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Backbend pinching and hamstring/quad tension


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Hi everyone,

I often judge (to harshly) myself as a stiff person and i have been trying several methods to become more flexible, on advice from flexible people (yeah, you just have to stretch, push it, don't mind the pain it will go away, maybe you're getting too old (i'm 46 now), you don't do it enough, don't mind the soreness, try this, try that etc).

I am a Pilates teacher and where i feel my advantage in some exercises when it comes to my already pre-tensed muscles (planking, holding static positions etc), i definetely feel  that i'm too stiff. I got a fairly good knowledge of how "the body works" - but since i subscripbed to this course, my eye-opener was definetely RELAXATION. I used to go to bed and feel ache in my legs from tension and i had no clue on how to relax them and that that would be possible. It's still difficult for me to do, some muscles in my body are to eager to stay awake late at night when the rest of us want to go to sleep ;). Anyway, this relaxation part is so important to me - even if i am a fairly calm and relaxed person (on the outside), i now understand that i probably keep much tension inside (anger, sadness...life - whatever emotion or struggle). I'm sure i'm not alone, but this is hard for people to admit, i guess. 

Anyway, I startet this course a couple of weeks ago, and i have been doing the exercises around every third day, or more. I feel a huge benefit of the hamstring stretches, they are more relaxed and less aching. My questions are about the hamstring-quads AND the backbend:

1. My hamstrings are tight. My quads are also tight, and even though i feel my quads less on a day-to-day basis, they are (for the time being) the most painful (as in deep internal uncomfortable stretch pain) to stretch. In my head, when imagining both of these huge muscles really tight, i would think (logically) that this would not be possible, or would shorten the leg physically (haha with both musclegroups being tighter and shorter), or would create some kind of crooked shape in the hip-leg-lower back-region - which i don't have. How is it even possible for these agonist-antagonist muscles to be so thight at the same time ? Is this related in some way? My calf muscles are also a bit tight, but i can easily stretch them and it feels good right away, no pain, no felt tension here.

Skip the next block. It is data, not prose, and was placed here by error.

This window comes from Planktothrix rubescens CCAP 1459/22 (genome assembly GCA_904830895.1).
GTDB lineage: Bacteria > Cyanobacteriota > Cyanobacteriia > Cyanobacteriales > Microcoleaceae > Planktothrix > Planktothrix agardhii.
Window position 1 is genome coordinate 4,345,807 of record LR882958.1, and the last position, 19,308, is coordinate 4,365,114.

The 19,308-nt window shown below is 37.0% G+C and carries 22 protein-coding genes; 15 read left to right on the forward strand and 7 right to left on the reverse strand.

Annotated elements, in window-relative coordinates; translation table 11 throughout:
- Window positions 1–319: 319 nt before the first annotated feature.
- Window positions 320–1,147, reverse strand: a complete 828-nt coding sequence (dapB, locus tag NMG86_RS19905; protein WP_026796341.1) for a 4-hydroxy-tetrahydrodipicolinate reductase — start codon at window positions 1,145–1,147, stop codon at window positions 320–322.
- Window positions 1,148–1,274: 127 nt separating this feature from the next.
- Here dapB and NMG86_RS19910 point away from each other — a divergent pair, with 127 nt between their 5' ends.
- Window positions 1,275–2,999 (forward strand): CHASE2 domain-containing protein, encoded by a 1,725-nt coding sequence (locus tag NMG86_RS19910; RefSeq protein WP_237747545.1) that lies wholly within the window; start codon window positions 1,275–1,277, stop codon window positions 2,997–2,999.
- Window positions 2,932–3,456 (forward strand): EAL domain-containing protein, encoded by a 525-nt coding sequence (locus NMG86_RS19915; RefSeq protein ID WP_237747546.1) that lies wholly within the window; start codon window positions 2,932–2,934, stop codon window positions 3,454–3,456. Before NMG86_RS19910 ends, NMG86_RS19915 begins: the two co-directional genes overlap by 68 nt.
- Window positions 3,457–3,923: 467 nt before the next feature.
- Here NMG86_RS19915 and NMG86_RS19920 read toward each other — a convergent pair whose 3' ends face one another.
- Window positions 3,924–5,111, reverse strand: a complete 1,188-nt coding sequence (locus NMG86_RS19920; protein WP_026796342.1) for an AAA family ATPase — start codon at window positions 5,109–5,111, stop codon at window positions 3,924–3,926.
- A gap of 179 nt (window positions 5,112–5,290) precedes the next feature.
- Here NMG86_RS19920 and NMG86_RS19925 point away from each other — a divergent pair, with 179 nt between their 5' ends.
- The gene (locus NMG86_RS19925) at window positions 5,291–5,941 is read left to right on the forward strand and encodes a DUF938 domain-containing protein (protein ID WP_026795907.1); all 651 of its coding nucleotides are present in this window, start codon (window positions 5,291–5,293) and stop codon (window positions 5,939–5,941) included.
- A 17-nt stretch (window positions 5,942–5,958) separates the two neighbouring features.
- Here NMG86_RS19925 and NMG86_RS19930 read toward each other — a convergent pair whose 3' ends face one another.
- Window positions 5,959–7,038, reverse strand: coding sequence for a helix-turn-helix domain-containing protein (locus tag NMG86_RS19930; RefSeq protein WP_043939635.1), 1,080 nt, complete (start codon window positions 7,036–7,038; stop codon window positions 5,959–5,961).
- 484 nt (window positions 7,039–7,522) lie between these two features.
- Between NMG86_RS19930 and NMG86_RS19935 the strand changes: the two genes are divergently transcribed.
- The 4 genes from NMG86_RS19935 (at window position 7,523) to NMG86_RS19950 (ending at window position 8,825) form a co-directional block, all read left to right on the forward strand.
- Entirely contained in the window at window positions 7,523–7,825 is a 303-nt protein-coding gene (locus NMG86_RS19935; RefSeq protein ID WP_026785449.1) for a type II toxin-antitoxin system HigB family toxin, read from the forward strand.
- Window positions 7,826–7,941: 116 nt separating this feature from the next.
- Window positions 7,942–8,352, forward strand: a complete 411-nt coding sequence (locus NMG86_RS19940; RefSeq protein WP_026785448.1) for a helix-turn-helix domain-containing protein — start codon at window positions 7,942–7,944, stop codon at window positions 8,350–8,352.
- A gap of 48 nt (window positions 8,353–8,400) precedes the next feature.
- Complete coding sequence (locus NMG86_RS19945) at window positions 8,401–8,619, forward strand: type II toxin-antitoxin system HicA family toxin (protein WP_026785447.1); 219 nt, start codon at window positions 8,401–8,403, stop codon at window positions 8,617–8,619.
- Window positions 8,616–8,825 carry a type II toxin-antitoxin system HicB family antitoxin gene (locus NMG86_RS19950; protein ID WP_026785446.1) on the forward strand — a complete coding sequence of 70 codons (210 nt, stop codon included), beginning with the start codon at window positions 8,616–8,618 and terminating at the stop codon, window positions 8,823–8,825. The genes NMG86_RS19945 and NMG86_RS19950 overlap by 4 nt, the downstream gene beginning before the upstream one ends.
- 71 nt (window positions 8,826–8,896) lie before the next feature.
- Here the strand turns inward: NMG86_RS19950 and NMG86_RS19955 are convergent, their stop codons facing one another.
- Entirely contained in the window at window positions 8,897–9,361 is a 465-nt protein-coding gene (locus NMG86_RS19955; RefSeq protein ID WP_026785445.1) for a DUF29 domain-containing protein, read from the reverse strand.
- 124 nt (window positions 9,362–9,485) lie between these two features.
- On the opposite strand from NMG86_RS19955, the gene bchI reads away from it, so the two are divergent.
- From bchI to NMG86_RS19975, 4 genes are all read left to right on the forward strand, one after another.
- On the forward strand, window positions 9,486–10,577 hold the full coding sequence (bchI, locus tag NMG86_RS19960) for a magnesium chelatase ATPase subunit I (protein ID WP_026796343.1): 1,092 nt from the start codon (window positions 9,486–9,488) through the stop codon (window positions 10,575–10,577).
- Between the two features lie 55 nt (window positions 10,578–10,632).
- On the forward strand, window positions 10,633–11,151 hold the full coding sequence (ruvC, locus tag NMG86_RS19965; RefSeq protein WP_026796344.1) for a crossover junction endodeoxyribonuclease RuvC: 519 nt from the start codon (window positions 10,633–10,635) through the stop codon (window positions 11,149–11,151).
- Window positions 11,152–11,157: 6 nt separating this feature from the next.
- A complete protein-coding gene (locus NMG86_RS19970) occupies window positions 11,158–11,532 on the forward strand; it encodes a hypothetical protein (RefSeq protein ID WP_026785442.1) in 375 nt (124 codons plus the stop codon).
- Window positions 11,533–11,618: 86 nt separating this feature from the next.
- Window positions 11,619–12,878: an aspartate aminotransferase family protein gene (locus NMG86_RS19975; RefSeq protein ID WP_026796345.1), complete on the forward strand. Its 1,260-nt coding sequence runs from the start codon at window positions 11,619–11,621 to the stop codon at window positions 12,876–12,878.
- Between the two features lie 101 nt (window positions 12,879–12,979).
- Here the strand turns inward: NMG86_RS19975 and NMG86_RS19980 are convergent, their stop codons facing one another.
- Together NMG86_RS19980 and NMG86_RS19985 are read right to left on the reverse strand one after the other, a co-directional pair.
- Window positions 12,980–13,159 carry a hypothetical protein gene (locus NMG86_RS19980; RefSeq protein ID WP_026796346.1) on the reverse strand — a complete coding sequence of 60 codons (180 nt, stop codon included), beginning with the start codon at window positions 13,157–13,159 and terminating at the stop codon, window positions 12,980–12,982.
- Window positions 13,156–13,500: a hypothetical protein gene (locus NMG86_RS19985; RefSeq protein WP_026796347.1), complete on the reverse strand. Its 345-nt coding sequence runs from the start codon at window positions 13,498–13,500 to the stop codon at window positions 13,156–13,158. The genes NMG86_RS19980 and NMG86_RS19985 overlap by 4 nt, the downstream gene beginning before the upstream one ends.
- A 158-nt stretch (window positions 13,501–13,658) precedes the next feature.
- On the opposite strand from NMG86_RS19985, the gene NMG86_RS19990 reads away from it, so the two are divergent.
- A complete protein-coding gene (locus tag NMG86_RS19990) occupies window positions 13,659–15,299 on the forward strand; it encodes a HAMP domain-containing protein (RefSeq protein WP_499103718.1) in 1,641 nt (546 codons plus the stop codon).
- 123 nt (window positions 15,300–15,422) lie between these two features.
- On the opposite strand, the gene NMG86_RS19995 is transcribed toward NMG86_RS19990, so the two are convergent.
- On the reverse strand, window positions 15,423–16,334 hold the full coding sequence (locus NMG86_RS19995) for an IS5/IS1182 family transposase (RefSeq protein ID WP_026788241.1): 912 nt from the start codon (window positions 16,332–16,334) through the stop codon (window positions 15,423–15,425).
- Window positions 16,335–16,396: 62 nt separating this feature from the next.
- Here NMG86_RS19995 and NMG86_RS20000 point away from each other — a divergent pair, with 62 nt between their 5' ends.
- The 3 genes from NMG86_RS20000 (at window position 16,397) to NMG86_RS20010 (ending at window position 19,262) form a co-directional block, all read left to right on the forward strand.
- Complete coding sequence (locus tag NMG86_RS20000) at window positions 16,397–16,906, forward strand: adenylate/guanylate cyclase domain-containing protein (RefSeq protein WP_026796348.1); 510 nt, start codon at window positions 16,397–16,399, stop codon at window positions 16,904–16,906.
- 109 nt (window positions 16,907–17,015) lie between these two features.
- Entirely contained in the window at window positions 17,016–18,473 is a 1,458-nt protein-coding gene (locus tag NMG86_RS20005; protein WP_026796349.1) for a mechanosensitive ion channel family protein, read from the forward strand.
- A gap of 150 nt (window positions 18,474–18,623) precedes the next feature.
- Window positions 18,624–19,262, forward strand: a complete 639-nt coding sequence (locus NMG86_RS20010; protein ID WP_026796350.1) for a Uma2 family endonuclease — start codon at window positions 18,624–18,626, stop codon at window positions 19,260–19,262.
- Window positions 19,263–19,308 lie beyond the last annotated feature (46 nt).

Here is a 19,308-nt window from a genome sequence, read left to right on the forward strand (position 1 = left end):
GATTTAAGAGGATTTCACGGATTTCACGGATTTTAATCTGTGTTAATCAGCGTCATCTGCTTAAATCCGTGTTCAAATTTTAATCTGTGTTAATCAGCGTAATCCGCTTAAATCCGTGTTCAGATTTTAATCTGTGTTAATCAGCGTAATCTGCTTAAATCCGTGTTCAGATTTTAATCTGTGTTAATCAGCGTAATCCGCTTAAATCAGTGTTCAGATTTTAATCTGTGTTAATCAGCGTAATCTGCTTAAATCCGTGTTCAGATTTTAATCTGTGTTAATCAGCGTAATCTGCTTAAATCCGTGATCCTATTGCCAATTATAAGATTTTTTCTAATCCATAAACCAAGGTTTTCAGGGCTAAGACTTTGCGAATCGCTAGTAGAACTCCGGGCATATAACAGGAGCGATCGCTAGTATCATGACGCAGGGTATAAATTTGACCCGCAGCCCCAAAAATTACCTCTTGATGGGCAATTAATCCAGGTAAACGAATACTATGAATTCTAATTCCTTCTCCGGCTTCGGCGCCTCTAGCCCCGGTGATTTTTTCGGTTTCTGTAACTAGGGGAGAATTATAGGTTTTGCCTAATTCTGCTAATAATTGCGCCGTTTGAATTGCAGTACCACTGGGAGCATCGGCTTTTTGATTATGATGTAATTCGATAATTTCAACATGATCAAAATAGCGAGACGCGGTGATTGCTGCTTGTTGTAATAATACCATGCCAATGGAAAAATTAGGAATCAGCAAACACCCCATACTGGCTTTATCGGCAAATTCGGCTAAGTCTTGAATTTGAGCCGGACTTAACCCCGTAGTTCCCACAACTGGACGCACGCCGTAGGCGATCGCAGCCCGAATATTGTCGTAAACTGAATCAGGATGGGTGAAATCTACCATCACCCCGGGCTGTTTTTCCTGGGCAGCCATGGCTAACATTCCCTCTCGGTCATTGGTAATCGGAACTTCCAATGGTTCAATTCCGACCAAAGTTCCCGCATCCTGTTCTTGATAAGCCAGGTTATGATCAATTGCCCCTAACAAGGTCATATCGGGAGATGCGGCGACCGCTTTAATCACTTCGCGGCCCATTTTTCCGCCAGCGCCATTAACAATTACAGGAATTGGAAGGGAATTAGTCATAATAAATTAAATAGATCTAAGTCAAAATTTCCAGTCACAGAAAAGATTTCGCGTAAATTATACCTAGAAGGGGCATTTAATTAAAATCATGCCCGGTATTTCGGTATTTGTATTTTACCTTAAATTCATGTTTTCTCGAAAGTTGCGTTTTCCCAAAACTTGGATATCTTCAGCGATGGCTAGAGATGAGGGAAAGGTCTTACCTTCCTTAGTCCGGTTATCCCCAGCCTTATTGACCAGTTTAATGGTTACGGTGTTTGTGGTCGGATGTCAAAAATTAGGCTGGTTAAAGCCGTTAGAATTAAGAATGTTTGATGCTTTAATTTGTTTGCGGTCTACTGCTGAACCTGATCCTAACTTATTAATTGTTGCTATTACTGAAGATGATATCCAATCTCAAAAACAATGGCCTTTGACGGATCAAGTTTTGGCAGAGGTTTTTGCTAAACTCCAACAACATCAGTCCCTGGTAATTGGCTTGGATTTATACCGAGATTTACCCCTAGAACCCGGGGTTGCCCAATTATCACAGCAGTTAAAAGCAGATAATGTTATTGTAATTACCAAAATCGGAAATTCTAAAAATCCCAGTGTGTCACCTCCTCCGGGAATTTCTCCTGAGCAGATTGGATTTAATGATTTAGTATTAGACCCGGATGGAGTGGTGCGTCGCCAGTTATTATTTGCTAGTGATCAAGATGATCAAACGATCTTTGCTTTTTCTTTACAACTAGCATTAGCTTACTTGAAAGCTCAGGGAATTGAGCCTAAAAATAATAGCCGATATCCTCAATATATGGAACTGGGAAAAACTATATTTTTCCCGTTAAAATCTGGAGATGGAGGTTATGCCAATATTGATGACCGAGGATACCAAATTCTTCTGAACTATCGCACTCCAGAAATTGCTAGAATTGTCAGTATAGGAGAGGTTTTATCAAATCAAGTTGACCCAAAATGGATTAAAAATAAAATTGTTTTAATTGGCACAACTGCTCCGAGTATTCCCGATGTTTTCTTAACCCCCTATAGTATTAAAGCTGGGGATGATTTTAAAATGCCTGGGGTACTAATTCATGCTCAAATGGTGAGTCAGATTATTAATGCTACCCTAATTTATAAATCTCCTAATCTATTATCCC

So, can this be related? Are the quads the ones holding "back" the hamstrings in some way? It feels like it. Like the quads are holding myself up, they're my front "armor" but i feel they are also retracting (it's like they are always ready to figth but at the same time so scared), holding back - together with my chest muscles. And my upper back muscles AND hamstrings are tight/not working as they should/could.

 

2. When i do the backbend exercise on the belly with straight arms, it feels good. I can relax well into the pose, but i have my lower back pinching some. Not much, but it feels awkward. When we do this exercise in Pilates, it's less a stretch exercise and more a strength exercise. We tilt the pelvis to protect the lower back (so this pinching won't occur). But here, apparently, lower back is supposed to relax and not work.

I wonder which "mecanism" lies behind this pinching - is this muscles being squeezed or is it nerve pinching......it's more unconfortable than painful, but it feels a bit disturbing. I also have a client who felt this, without really feeling the stretch in the front body. She couldn't go deeper into the stretch because of the pinching. To her it felt like if she was hurting her body, not that it was very painful but she started worrying about this.

 

Thank you for your input and thoughts about these questions.

Vibeke

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Hi Vibeke,

Welcome to the forums! Glad to hear you're enjoying the program and finding the immense value of relaxation :wub: